Ingram moved to the Big Machine label with 2006's Wherever You Are, which spawned a pair of major country hits in the title track, which became his first Number One single, and its Top 20 follow-up, "Love You." His next studio effort, 2007's This Is It, hit the Top Five on the U.S. country charts and produced a trio of hits in "Lips of An Angel," "Measure of A Man," and "Maybe She'll Get Lonely." Big Dreams & High Hopes followed two years later, spawning five chart singles, including the Top 10 "Barefoot and Crazy" and the Top 20 "That's A Man."

For Midnight Motel, Ingram was looking to create something different. "Something inside me was itching to do this," he recalls. "The pressure in my chest was just so heavy that the only way I could get it off was to write these songs. Frank Liddell, who produced my record Electric in 2001, gave me some great advice: he said, 'Go away and do something great while no one's looking.' That became my motto for this project. I just decided that I was just gonna do the best work I could do, and have it take as long as it takes. I didn't care about trying to be technically perfect; I just wanted to be emotionally available. I can honestly say it was the best recording experience I've ever had. The waters got rough, but I really had a ball and enjoyed navigating that course."

Rather than shooting conventional music videos to promote Midnight Motel, Ingram and noted filmmaker Michael Tully (Ping Pong Summer, Septien) have created a short companion-piece film incorporating the album's songs and featuring Ingram as a troubled troubadour. The short film was screened at both the Dallas International Film Festival and the Nashville Film Festival.
Blue Water Highway Band
Blue Water Highway Band
Blue Water Highway Band's Things We Carry effortlessly backs elegant wordplay ("Hard Time Train") with energetic melodies ("Medicine Man"). Sharp songwriting guides the entire journey ("Highway to Glory"). Songs stick. They resonate. Listen closely. You'll hear. "These songs show how we deal with struggles and joys," frontman Zack Kibodeaux says, "and they deal with everything from heavy topics like depression from the loss of a child to the highs and lows of romantic relationships." Chief songwriters Greg Essington and Zack Kibodeaux, who raised funds for the record through a hometown Gulf Coast concert, fuel complex harmonies with operatic elegance. Results are stunning.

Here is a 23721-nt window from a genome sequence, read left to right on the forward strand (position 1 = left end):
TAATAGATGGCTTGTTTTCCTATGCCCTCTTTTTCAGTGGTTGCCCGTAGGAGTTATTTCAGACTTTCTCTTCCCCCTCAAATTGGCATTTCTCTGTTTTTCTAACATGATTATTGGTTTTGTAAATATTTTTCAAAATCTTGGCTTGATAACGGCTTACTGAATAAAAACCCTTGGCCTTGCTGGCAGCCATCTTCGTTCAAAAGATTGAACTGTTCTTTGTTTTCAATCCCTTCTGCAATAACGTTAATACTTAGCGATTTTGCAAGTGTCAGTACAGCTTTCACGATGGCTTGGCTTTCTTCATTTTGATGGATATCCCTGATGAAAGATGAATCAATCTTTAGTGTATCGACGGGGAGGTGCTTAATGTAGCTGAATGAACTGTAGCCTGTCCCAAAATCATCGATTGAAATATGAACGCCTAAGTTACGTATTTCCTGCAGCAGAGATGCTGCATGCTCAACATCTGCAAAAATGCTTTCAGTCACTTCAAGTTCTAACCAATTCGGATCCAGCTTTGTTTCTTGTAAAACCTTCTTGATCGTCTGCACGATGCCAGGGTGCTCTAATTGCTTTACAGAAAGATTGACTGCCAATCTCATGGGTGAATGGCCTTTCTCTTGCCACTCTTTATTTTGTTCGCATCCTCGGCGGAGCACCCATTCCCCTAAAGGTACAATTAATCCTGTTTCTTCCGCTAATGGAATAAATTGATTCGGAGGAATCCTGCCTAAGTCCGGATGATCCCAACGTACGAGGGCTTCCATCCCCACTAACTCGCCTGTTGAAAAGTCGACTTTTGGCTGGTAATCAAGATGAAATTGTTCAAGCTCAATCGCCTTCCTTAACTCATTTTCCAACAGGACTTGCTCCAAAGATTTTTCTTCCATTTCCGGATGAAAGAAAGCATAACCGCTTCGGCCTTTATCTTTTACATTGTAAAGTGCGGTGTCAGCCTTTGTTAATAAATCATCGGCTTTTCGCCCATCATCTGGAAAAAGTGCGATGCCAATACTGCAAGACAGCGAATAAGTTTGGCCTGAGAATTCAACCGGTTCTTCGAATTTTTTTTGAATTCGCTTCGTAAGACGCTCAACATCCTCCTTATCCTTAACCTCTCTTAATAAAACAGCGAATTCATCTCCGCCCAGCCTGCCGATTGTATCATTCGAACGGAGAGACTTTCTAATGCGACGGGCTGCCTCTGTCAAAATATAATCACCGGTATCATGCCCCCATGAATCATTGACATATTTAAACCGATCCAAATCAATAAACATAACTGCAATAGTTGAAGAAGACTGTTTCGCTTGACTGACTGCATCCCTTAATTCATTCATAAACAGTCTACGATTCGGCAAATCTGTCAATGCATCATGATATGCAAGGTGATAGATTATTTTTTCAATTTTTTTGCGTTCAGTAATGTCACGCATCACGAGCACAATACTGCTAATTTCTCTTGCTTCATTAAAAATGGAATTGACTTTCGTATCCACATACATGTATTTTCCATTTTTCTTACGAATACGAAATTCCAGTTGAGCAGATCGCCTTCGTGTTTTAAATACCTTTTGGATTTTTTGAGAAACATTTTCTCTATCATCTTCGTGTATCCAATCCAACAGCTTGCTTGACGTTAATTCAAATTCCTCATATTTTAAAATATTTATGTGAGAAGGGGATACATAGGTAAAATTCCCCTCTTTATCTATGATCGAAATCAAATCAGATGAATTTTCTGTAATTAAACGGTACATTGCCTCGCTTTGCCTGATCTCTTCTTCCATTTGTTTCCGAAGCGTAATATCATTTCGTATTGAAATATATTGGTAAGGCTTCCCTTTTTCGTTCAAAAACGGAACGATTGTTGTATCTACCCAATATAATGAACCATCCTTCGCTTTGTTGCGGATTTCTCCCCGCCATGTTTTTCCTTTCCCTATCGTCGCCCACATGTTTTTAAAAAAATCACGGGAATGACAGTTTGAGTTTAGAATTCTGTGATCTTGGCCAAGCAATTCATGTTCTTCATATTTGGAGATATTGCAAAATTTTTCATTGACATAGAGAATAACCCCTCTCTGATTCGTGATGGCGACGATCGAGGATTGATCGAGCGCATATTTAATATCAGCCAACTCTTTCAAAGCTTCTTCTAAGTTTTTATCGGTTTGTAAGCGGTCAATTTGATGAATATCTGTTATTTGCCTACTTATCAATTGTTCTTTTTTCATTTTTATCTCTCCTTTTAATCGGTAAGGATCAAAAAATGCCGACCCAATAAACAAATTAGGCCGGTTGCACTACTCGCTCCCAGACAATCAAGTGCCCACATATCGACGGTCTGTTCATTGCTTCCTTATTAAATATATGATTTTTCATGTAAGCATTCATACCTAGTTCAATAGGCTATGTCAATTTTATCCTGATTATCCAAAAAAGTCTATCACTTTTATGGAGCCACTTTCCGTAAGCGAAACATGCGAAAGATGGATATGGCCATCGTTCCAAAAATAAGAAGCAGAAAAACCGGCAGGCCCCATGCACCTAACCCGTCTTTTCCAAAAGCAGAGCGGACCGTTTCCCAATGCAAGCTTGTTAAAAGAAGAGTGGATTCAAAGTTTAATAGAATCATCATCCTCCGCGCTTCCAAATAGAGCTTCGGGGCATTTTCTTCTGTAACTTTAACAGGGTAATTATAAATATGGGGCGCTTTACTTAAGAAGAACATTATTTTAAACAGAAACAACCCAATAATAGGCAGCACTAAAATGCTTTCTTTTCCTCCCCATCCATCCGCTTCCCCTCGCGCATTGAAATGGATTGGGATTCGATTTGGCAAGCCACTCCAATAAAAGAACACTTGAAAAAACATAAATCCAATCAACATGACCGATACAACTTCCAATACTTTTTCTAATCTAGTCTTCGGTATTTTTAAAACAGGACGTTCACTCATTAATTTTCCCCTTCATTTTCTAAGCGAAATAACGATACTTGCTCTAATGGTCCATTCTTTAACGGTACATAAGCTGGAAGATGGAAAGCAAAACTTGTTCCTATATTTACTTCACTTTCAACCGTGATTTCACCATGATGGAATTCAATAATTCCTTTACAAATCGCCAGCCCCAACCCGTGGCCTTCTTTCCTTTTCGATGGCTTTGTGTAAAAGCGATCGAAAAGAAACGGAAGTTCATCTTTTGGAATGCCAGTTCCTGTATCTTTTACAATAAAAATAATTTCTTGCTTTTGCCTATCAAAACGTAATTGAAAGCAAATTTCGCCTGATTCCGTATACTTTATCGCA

Folks notice. "Zack Kibodeaux and Greg Essington of the Blue Water Highway Band are some of the best vocalists I've heard in a long time," says pioneering singer-songwriter Terri Hendrix. "Their delivery, timing, lyrics, and harmonies and overall musicianship make them the real deal. On top of it all, they are good guys and true professionals. Simply put, I was blown away with their live show." Legendary multi-instrumentalist and producer Lloyd Maines echoes the sentiment: "The Blue Water Highway Band is the best new band that I've heard in years. Their vocals are spot on and their writing is smart and thoughtful. They're very serious and impressive musicians''

Remember those words: smart and thoughtful. The current Kyle, Texas residents prove over ("The Running") and again ("John Henry") they're seamless narrative storytellers. The pair frequently double down on the ancient American tradition of giving a voice to the struggles and triumphs of the people they love in a partnership that began simply enough: by swapping songs and discovering a singular style. "People say we have a sonic landscape like a Depression-era radio being played on a Brazos River steamboat. I'd liken it to the strange effect of a bluesy, soul-infused Hank Williams time traveling and stealing a Ryan Adams cover of a Guy Clark song about the Gulf Coast," Essington says.

Accordingly, the songs themselves span broad landscapes. " 'The Running' is an underdog story from three perspectives about how one deals with working hard for something and not making it," Kibodeaux explains. "And 'John Henry' is our take on the classic underdog folk tale. "The title track sort of ties the album together. It tells the story of an encounter with a muse-like character (an old-time movie star) who uses the phrase ''things we carry'' with a bit of a twist, as if to say we are carrying each other along, helping each other with our problems.''
Venue Information:
River Road Ice House
1791 Hueco Springs Loop Rd
New Braunfels, TX, 78132
http://www.riverroadicehouse.com/